Speech by the President of the Government of Spain at the 10th anniversary of 'elDiario.es'


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Thank you. Thank you very much, Valencia. Thank you to the director of ElDiario.es, Ignacio Escolar. Thank you also to the president of ElDiario.es, José San Clemente. And of course, thank you to Ximo, the president of the Regional Government of Catalonia, to the mayor for his hospitality, to the deputy mayoress, to the president of the District Council, authorities, friends and friends.

That amid this complex situation we are living in, we are celebrating the fact that a digital medium has reached its tenth anniversary, is always a reason to celebrate. And that it does so with the vitality that ElDiario.es shows every day is a credit to you in my eyes, and especially to the professionals who make it possible.

And I would like my first words to be for them. To them: thank you for exercising journalism with soul, with independence, with a critical spirit. And thank you for showing everyday life from a humanist, social angle, committed to the great causes worth fighting for in our time.

Your first decade of life has been no ordinary decade. It has been a complex, difficult decade. Rarely in history, I think we can all agree, have there been so many changes, so many transformations and, why not say it, also many shocks and fatalities that we are still overcoming, such as the pandemic, in a short period of time. And ElDiario.es has been there, bearing witness to everything that has happened during this period.

And I would like to take the opportunity of this 10th anniversary to reflect on this decade, and to do so with a plea that should always look back to the not so distant past, which is still conditioning our present; to learn from the experience, and draw valuable conclusions and lessons that will help us to overcome the difficult times we are living through.

Look: I think one of the main lessons we can draw from this decade is that there may be crises, but the responses are diametrically different.

The one we saw ten years ago, based on individualism and lack of solidarity, in which the majority of people paid at to benefit a minority; or the one that we set in motion with the progressive coalition government, together with many other governments - including the coalition government here, in the Valencia Region - which is what we have done with Covid-19. And now also with the economic consequences of Putin's war in Ukraine, in which Spain and Europe have acted with determination, with unity, with solidarity and with social sensitivity; protecting families, companies, the middle class, the working class and those people who are most vulnerable as a result of these crises.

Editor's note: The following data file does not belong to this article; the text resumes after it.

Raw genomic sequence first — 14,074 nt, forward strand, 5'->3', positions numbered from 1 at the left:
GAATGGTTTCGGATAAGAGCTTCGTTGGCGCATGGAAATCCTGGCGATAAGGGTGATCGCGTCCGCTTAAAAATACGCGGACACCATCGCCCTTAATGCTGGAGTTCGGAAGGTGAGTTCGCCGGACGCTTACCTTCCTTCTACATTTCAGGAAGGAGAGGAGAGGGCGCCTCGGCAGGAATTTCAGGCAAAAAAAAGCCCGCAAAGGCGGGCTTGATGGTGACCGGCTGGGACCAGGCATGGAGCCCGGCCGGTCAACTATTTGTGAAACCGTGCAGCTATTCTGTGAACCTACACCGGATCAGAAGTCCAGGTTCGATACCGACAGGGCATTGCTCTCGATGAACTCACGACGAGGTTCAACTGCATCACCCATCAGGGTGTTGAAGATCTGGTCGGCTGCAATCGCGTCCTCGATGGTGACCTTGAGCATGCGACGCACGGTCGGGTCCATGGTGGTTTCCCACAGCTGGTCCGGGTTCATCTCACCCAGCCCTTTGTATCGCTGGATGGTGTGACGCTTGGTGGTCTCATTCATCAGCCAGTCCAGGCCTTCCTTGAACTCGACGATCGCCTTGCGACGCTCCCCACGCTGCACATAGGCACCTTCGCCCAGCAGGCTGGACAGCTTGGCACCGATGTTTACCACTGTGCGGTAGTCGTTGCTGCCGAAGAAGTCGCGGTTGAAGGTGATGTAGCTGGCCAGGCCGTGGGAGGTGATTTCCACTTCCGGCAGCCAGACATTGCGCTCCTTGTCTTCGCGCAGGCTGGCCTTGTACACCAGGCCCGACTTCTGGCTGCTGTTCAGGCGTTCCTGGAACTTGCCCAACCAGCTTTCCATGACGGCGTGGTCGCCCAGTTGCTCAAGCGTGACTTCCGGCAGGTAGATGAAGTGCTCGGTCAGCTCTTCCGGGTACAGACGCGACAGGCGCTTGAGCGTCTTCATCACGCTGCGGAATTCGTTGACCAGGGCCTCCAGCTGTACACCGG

One response, based on neoliberal dogmatism in the face of the financial crisis we suffered at the beginning of the 2010s; and another, of clear progressive and, if I may say so, also social democratic inspiration, to face first a pandemic and then the economic consequences of Putin's war.

I believe that looking back a decade from the present offers valuable lessons not only in words, but also in data, in facts. If, after the financial crisis, it took our country a decade to recover what others had achieved in three; in the crisis caused by the Covid-19 pandemic, it has taken us just two years to reach the levels we saw in March 2020.

Today, Spain has more workers paying Social Security contributions than before the pandemic, with a significantly higher volume of permanent contracts, and 50,000 more self-employed workers registered with the RETA than before the pandemic. In 2012, a three point fall in Gross Domestic Product as a result of the financial crisis destroyed more than half a million jobs - or, 3% of all jobs. In 2020, with a ten point decline in Gross Domestic Product resulting from restrictions we had to put in place, employment only fell by one and a half points at the worst moment of the crisis - and today, we have already reached pre-pandemic employment levels.